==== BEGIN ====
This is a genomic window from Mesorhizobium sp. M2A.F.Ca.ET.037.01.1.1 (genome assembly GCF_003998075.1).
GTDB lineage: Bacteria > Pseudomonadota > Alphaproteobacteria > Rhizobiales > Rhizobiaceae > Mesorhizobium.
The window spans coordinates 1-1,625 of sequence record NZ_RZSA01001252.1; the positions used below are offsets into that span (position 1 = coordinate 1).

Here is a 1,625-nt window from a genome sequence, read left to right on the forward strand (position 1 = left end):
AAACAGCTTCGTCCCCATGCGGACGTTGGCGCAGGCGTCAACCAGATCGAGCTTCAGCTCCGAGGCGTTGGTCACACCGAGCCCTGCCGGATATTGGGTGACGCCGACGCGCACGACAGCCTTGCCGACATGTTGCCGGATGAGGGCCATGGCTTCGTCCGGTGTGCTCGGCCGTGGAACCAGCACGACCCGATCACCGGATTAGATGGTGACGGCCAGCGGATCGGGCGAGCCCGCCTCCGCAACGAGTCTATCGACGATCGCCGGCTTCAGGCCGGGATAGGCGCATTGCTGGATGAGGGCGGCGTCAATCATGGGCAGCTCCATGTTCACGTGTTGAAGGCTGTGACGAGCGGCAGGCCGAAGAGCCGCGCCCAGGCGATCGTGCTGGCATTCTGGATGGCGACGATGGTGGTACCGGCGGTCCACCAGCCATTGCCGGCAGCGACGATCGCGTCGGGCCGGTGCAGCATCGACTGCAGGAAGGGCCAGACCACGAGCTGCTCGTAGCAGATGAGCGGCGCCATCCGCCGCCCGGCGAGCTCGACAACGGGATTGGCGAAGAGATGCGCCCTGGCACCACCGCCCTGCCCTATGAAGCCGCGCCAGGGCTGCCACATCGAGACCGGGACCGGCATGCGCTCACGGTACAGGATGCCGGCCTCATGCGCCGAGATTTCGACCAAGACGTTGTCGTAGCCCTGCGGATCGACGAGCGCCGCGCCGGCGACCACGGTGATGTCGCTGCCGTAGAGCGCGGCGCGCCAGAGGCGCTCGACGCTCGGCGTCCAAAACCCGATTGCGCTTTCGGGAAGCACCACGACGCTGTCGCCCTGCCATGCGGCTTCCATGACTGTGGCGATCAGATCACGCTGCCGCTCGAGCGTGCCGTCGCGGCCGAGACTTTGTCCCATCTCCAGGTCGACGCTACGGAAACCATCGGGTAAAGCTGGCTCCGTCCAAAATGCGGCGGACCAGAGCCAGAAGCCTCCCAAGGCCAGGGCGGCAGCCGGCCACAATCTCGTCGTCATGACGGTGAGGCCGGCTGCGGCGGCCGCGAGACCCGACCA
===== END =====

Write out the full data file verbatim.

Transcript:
This is a genomic window from Mesorhizobium sp. M2A.F.Ca.ET.037.01.1.1 (genome assembly GCF_003998075.1).
GTDB lineage: Bacteria > Pseudomonadota > Alphaproteobacteria > Rhizobiales > Rhizobiaceae > Mesorhizobium.
The window spans coordinates 1-1,625 of sequence record NZ_RZSA01001252.1; the positions used below are offsets into that span (position 1 = coordinate 1).

Here is a 1,625-nt window from a genome sequence, read left to right on the forward strand (position 1 = left end):
AAACAGCTTCGTCCCCATGCGGACGTTGGCGCAGGCGTCAACCAGATCGAGCTTCAGCTCCGAGGCGTTGGTCACACCGAGCCCTGCCGGATATTGGGTGACGCCGACGCGCACGACAGCCTTGCCGACATGTTGCCGGATGAGGGCCATGGCTTCGTCCGGTGTGCTCGGCCGTGGAACCAGCACGACCCGATCACCGGATTAGATGGTGACGGCCAGCGGATCGGGCGAGCCCGCCTCCGCAACGAGTCTATCGACGATCGCCGGCTTCAGGCCGGGATAGGCGCATTGCTGGATGAGGGCGGCGTCAATCATGGGCAGCTCCATGTTCACGTGTTGAAGGCTGTGACGAGCGGCAGGCCGAAGAGCCGCGCCCAGGCGATCGTGCTGGCATTCTGGATGGCGACGATGGTGGTACCGGCGGTCCACCAGCCATTGCCGGCAGCGACGATCGCGTCGGGCCGGTGCAGCATCGACTGCAGGAAGGGCCAGACCACGAGCTGCTCGTAGCAGATGAGCGGCGCCATCCGCCGCCCGGCGAGCTCGACAACGGGATTGGCGAAGAGATGCGCCCTGGCACCACCGCCCTGCCCTATGAAGCCGCGCCAGGGCTGCCACATCGAGACCGGGACCGGCATGCGCTCACGGTACAGGATGCCGGCCTCATGCGCCGAGATTTCGACCAAGACGTTGTCGTAGCCCTGCGGATCGACGAGCGCCGCGCCGGCGACCACGGTGATGTCGCTGCCGTAGAGCGCGGCGCGCCAGAGGCGCTCGACGCTCGGCGTCCAAAACCCGATTGCGCTTTCGGGAAGCACCACGACGCTGTCGCCCTGCCATGCGGCTTCCATGACTGTGGCGATCAGATCACGCTGCCGCTCGAGCGTGCCGTCGCGGCCGAGACTTTGTCCCATCTCCAGGTCGACGCTACGGAAACCATCGGGTAAAGCTGGCTCCGTCCAAAATGCGGCGGACCAGAGCCAGAAGCCTCCCAAGGCCAGGGCGGCAGCCGGCCACAATCTCGTCGTCATGACGGTGAGGCCGGCTGCGGCGGCCGCGAGACCCGACCA